Many Moe & Jack

New Shoes for Roxanne

Over on the P15-D24.com and Pilot-house.com I was looking at @ggdad1951‘s FEF truck and see Mark is using what appears to be the original “yellow”. I recall him discussing it here and there. I think he referred to it as Armour Yellow.

When I learned that Les Schwab Tires would media blast and powder coat wheels for about 36 bucks each I pulled ’em off Roxanne and trucked over to the local franchise. The yellows they showed me were pretty lemon or orange, and none that looked like what Mark has on FEF.

I have remnants of the original yellow color; the pin stripes on my grill bars. When I measure with my colorimeter I get RGB 217 201 140. Yes, faded and sun tinted. What is the original color really, or more important, what color is it in today’s paints?

I came to a crossroads. The new plan was to media blast them and paint them myself, but not sure how to proceed. I’ve heard rustoleum has a color that is very close, or I can get a can mixed up and spray it myself, or ??? Since I’m was not planning a show quality restore, more of a general cleanup and preservation I found myself needing some counseling and advice to that end. The boys on the forum didn’t let me down.

 

Delfleet Essential Paint - soft yellow

Even with the experience of the Pilothouse Truck forum members such as @ggdad1951, I don’t think we’ll ever know re original color. I thought one of my front wheels still had a good sample of orig color under the hubcap but on closer inspection I can see it was repainted, and where it has chipped off it is showing a very faded buff color – almost light gray. I’d be happy with @Merle Coggins, Mark’s or @David A.‘s color. That notwithstanding, forging ahead was the only solution. A trip to Harbor Freight in nearby Greeley I picked up all the necessary equipment and most of the supplies, sans paint, I’d need to paint the wheel on my own (Fort Collins wouldn’t sell me the big compressor – they only had the floor model in stock).

A trip to Finish Masters in Fort Collins, armed with paint codes and a photograph supplied by forum member David A. I managed to get everything I would need to paint the wheel in my new paint booth, aka “garage”. I had already had the tires unmounted and the wheel sand blasted by a specialty shop twenty miles nearby in Loveland Colorado – They looked fantastic. Bright metallic silver. Who knew that was hiding under there.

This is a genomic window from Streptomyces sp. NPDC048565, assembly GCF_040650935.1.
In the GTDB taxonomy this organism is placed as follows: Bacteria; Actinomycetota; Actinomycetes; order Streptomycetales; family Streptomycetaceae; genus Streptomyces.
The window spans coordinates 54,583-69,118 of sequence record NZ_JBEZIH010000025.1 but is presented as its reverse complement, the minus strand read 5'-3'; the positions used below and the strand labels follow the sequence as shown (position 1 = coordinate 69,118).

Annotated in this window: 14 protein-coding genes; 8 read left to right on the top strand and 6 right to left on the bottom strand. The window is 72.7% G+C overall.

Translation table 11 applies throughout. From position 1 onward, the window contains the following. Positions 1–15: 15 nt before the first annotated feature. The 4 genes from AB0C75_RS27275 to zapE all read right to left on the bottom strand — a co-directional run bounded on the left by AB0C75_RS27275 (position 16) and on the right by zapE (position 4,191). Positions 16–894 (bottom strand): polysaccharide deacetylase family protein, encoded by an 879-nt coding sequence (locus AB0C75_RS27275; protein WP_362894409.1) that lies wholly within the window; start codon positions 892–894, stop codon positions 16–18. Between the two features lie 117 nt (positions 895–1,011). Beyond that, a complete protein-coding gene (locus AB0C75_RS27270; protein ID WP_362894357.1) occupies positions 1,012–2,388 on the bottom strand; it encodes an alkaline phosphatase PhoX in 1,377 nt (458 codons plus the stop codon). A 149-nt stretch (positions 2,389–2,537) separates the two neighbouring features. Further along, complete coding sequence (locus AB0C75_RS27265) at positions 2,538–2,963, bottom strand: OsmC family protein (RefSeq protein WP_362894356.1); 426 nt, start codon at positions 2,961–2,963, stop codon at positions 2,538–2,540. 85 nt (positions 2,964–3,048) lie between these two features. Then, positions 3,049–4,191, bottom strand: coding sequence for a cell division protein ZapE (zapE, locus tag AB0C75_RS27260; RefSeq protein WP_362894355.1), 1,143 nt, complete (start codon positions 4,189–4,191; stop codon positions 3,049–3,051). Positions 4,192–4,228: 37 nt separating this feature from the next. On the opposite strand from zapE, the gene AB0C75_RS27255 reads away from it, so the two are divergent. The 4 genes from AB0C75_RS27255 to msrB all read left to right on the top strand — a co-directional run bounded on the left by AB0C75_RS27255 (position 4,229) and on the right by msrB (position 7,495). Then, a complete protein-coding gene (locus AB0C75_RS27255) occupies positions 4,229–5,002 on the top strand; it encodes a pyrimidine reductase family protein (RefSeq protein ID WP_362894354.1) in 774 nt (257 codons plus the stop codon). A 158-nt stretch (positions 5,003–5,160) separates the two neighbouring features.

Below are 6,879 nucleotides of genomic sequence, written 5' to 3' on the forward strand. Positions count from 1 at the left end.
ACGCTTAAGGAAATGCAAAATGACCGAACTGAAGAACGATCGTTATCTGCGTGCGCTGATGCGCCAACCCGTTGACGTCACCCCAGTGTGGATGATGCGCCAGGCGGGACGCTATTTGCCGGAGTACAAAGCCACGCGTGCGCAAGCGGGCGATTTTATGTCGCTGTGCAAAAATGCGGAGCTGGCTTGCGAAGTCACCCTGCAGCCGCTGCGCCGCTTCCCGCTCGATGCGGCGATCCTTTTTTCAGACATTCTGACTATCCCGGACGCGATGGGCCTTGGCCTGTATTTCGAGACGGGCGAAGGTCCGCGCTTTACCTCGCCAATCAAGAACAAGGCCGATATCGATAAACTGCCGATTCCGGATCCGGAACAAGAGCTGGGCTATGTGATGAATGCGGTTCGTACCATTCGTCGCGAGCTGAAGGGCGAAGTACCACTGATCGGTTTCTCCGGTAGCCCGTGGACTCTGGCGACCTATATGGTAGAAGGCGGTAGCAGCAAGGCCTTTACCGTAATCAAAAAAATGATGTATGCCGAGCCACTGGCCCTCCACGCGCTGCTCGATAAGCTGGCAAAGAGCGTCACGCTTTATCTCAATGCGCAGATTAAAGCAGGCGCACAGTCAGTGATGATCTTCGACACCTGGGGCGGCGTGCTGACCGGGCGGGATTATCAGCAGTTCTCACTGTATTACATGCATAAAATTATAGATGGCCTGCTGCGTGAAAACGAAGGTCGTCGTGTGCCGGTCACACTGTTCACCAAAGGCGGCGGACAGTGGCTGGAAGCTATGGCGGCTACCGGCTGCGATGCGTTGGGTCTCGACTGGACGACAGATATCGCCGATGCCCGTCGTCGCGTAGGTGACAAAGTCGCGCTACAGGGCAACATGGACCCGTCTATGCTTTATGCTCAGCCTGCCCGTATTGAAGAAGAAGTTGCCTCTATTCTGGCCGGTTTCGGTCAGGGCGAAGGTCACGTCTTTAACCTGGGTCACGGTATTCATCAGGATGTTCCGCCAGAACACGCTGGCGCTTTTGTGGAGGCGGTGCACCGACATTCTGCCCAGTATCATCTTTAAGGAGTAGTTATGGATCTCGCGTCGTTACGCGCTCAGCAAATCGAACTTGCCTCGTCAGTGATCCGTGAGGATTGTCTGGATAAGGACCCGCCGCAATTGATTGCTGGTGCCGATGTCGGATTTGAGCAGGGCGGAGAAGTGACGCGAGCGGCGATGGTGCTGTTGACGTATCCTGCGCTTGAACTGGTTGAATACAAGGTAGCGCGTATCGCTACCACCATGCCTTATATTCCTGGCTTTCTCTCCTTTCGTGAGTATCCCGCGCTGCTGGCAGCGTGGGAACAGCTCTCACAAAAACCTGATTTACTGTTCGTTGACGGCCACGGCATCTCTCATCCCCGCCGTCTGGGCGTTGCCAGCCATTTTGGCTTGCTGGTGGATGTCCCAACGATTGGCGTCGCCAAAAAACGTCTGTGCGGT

OMG I Suck at Painting

Or the paint Store ripped me off! I was suspicious when I poured the recommended epoxy primer into the mixing cup then added the catalyst as directed by the paint Store and it was RUNNY – like water color. Am I missing something here or do I need professional help. Turns out I actually suck at painting. When stirred and mixed correctly the paint goes on pretty nice. Of course I had to wait until I sanded out all the drips, sags and runs to find that out. Epoxy primer is a bitch to sand, just so you know.

Epoxy Primer Mixing
Runny Dripping Epoxy Primer on Dodge Wheel

Making the decision to have the tires unmounted and the wheels sent out to be blasted was the commitment that would send me on this path of becoming halfway decent at laying down the epoxy primer and single stage urethane enamel. Starting on the back of the wheel at each stage set me up for having the front of the wheel look damn good.

The wheel paint job was shopped around at several Fort Collins auto body shops. The average price quoted was around $450.00! WTF?! I thought I could buy a compressor, spray gun and necessary supplies for less than that; I was wrong. It cost about a hundred dollars more than that and hours of my time.

Holy crap did I learn a lot about paint and painting. Turned out to be way more effort than I had anticipated. The boys on the P15-D24 forum really saved my bacon. Their advice there was spot on and I was able to use it and in the end be rewarded with five great looking wheels – even the color was exactly what I had in my minds eye.

Vintage Wheel, Modern Tire & 1950 Dodge Hubcap

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